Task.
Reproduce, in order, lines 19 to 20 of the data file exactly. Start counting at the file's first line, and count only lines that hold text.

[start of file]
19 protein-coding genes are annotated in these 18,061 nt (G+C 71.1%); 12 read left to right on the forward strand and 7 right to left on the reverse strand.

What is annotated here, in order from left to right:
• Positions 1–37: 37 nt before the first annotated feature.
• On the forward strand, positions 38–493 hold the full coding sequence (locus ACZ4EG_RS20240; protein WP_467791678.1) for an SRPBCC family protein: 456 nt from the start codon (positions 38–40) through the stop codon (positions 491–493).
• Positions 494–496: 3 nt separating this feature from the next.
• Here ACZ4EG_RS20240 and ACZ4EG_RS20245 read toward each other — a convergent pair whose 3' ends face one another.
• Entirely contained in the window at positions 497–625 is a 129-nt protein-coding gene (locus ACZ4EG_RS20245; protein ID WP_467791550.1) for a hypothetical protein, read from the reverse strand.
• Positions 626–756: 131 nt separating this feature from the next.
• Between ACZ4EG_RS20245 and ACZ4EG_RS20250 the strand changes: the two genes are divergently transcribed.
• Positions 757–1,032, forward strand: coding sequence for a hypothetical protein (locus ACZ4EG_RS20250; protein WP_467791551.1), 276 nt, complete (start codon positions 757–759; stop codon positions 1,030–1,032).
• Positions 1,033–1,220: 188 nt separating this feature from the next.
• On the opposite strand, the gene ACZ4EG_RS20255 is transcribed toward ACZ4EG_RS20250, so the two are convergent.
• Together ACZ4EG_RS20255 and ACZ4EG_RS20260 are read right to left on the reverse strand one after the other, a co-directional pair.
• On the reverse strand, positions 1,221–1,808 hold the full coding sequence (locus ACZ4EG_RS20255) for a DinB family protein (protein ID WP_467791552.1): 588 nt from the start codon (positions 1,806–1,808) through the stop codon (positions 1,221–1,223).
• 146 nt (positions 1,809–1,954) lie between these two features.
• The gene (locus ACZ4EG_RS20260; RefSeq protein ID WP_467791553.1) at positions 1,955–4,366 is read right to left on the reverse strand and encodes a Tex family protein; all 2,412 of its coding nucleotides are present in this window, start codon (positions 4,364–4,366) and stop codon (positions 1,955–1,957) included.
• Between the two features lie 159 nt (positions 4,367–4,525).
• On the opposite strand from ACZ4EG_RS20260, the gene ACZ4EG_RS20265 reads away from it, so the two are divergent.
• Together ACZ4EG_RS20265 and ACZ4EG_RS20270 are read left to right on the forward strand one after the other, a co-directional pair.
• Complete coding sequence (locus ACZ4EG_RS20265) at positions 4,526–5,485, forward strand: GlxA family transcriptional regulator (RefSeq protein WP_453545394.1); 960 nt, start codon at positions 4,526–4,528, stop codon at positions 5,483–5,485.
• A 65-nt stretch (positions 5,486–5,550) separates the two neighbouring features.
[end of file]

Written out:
• Together ACZ4EG_RS20265 and ACZ4EG_RS20270 are read left to right on the forward strand one after the other, a co-directional pair.
• Complete coding sequence (locus ACZ4EG_RS20265) at positions 4,526–5,485, forward strand: GlxA family transcriptional regulator (RefSeq protein WP_453545394.1); 960 nt, start codon at positions 4,526–4,528, stop codon at positions 5,483–5,485.